Although Esther has recovered her health, her beauty is supposedly ruined. She finds that Richard, having tried and failed at several professions, has ignored his guardian’s advice and is wasting all his resources in trying to push Jarndyce and Jarndyce to a conclusion (in his and Ada’s favour). What’s more, he has broken with his guardian, under the influence of his lawyer. In the process of becoming an active litigant, Richard has lost all his money and is breaking his health. In further defiance of John Jarndyce, he and Ada have secretly married, and Ada is carrying Richard’s child. Esther experiences her own quiet romance when Dr. Woodcourt, who knew her before her illness, returns from his mission and continues to seek her company despite her disfigurement. Unfortunately, Esther has already agreed to marry her guardian, John Jarndyce.
Inspector Bucket, who up to now has investigated several matters on the periphery of Jarndyce and Jarndyce, accepts the commission of the stricken Sir Leicester to find Lady Dedlock. He suspects Lady Dedlock, even after he arrests George Rouncewell (the only other person known to be with Tulkinghorn on the night of the murder, and known to have quarrelled with the lawyer repeatedly). Nonetheless, Bucket pursues the charge given to him by Sir Leicester and ultimately calls on Esther to assist in the search for Lady Dedlock. By this point, Bucket has cleared Lady Dedlock’s name by discovering Hortense’s guilt, but she has no way to know this, and, wandering London in cold and bitter weather, she ultimately dies at the cemetery where her former lover Captain Hawdon (Nemo) is buried. Esther and Bucket find her there.
Developments in Jarndyce and Jarndyce seem to take a turn for the better when a later will is discovered which revokes all previous wills and leaves the bulk of the estate to Richard and Ada. At the same time, John Jarndyce releases Esther from their engagement and she and Dr. Woodcourt become engaged. They go to Chancery to find Richard and to discover what news there might be of the lawsuit’s resolution. To their horror, they discover that the new will is given no chance to resolve Jarndyce and Jarndyce, for the costs of litigation have consumed the estate, and as there is nothing left to litigate, the case melts away. After hearing this, Richard collapses, and Dr Woodcourt determines that he is in the last stages of tuberculosis. Richard apologizes to John Jarndyce and dies, leaving Ada alone with their child, a boy whom she names Richard. Jarndyce takes in Ada and the child. Esther and Woodcourt marry and live in Yorkshire, in a house which Jarndyce gives to them. In time, they have two daughters. Ugh. The end.
Some descriptions of the 19th century London were incredible. I also enjoyed the well-deserved criticism of Chancery institution. You can notice at once that Dickens’s assault on the flaws of the British judiciary system was based in part on his own experiences as a law clerk, and in part on his experiences as a Chancery litigant seeking to enforce his copyright on his earlier books. Lady Dedlock and her scheming French maid, Hortense have always been my favourite characters. They are intrepid ladies although Hortense is a rogue and her ladyship is so obsessed that she cares for nothing but her former lover.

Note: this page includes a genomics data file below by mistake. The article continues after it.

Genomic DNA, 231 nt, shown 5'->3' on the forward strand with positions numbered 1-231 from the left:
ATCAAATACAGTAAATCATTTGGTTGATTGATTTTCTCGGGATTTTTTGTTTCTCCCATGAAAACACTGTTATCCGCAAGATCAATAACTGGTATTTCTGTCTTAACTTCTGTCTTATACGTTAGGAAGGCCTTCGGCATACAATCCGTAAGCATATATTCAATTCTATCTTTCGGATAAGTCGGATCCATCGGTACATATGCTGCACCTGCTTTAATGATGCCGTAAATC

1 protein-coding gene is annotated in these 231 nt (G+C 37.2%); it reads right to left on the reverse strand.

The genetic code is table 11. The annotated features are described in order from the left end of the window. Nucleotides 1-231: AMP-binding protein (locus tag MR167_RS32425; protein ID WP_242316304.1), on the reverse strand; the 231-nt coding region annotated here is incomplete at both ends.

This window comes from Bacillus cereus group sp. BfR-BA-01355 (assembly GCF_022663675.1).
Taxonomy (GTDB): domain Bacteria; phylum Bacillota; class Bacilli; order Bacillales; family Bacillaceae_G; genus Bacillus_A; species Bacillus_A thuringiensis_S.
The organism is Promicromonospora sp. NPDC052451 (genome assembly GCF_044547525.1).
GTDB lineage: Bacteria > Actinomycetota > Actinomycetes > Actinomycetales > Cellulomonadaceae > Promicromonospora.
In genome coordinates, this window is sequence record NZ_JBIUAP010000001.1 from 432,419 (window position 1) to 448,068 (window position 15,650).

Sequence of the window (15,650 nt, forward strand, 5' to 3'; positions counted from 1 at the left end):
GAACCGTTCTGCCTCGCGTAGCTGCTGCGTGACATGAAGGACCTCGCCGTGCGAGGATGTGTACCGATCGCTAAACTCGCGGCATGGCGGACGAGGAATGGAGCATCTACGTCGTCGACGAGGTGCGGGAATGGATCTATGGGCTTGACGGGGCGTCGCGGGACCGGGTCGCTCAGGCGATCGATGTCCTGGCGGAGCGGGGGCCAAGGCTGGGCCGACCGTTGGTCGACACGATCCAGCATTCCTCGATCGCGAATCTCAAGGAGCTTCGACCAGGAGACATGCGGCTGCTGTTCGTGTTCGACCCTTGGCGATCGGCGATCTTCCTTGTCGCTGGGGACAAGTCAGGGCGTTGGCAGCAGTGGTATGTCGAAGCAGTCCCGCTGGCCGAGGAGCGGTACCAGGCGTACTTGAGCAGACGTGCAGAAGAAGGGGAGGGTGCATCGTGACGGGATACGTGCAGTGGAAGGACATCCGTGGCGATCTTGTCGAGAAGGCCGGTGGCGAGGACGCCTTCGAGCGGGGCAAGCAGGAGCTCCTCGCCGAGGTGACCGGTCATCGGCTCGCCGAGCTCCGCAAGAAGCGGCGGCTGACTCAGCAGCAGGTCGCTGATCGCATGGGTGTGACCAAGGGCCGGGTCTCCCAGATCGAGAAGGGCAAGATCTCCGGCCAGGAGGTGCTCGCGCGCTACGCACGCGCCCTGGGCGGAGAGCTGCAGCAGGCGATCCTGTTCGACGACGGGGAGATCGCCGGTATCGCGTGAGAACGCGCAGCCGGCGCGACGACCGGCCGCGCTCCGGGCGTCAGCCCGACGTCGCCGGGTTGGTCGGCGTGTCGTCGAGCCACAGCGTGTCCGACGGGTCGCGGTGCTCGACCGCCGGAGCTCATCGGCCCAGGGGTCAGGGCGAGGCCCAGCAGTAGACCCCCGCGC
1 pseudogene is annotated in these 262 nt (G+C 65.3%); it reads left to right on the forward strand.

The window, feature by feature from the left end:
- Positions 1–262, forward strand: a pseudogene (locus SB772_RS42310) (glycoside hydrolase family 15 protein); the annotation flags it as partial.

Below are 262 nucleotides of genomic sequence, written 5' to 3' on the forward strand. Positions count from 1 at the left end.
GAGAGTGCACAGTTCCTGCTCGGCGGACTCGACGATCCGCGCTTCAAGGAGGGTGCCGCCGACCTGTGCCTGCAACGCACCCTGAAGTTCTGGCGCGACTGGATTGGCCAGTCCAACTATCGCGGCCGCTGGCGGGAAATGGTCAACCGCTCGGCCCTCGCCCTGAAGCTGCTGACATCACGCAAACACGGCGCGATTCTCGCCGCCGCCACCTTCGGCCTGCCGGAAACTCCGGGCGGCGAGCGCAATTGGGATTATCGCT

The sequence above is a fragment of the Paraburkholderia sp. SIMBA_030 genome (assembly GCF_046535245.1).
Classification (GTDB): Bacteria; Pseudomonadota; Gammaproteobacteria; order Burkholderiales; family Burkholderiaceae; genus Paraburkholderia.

Plenty of secondary characters, like Jo and Charley deserved to play a greater role in the book.
The book is definitely too long and too complex – I don’t doubt any contemporary editor would divide it into a series and perhaps put to death many subplots and many characters for the sake of clarity as well. He/she would be absolutely right.
Esther’s portion of the narrative is an interesting case study of the Victorian ideal of feminine modesty but interesting not always means good. If you appreciate all these resolute, kick-ass, funny heroines and you compare poor disfigured Esther with them you can describe her only as bland. Other females like Ada and Caddy Jellyby are equally insipid although Caddy at least married her chosen man and rebelled against a silly mother and Ada did manage to marry the worst candidate for a husband she could find. I don’t know, perhaps Victorians liked to get maudlin over a book and Dickens used their propensity to better the sales.
I also didn’t favour many male characters – especially stupid, pigheaded Richard Carstone with weak constitution and no brain to speak of. He married weak Ada and almost ruined her life – how very mature. His death was his only saving grace and it came too late. Also John Jarndyce seemed too kind-hearted and indulgent to be considered a well-rounded character. People who are apparently without vices make me shudder – one can’t help but wonder what they hide so well behind their nice façade.
I will certainly return to some parts of this very long book; some of them I will omit for sure as they deserve nothing more than oblivion.